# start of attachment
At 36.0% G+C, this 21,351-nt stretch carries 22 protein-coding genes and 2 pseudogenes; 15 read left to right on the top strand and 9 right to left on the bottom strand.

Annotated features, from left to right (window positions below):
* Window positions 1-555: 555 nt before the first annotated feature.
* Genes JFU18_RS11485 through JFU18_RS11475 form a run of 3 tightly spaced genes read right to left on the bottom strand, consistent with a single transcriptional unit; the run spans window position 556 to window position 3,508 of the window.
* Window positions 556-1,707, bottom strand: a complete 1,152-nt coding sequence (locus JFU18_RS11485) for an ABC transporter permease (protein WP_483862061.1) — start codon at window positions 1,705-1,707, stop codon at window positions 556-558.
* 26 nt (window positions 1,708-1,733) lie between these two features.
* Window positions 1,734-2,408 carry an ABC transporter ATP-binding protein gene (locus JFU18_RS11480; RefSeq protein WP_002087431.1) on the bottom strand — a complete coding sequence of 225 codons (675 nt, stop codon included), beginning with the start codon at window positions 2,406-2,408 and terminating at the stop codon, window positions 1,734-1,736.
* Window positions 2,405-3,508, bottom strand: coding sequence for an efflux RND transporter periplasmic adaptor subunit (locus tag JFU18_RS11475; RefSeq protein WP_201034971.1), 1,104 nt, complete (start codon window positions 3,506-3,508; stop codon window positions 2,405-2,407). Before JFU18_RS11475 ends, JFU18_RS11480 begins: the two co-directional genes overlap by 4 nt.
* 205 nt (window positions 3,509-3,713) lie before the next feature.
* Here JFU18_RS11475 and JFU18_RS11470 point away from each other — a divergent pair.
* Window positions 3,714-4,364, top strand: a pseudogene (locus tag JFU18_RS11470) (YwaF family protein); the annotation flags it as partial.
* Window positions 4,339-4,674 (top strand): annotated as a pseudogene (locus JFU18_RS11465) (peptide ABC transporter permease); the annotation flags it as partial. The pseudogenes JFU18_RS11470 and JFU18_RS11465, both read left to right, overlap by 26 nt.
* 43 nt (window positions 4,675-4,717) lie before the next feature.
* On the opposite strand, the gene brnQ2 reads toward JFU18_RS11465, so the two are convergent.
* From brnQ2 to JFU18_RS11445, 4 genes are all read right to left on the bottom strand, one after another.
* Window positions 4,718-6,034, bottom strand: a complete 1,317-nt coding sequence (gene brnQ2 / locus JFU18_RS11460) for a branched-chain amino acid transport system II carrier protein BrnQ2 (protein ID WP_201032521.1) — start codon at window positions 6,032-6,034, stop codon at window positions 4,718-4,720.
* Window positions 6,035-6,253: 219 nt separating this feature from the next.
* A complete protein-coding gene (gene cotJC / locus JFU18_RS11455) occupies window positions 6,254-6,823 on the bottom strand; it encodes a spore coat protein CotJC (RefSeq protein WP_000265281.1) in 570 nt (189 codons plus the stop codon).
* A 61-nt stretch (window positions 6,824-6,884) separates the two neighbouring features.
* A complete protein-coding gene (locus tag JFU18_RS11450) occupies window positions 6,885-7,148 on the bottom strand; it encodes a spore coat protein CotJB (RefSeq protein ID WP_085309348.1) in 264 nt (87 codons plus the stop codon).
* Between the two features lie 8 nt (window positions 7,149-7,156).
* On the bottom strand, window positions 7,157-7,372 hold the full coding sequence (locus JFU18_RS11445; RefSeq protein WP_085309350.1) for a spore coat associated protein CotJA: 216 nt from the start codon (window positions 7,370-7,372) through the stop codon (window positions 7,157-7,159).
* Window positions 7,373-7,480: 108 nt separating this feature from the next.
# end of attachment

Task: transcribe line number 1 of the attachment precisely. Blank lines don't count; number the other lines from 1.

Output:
At 36.0% G+C, this 21,351-nt stretch carries 22 protein-coding genes and 2 pseudogenes; 15 read left to right on the top strand and 9 right to left on the bottom strand.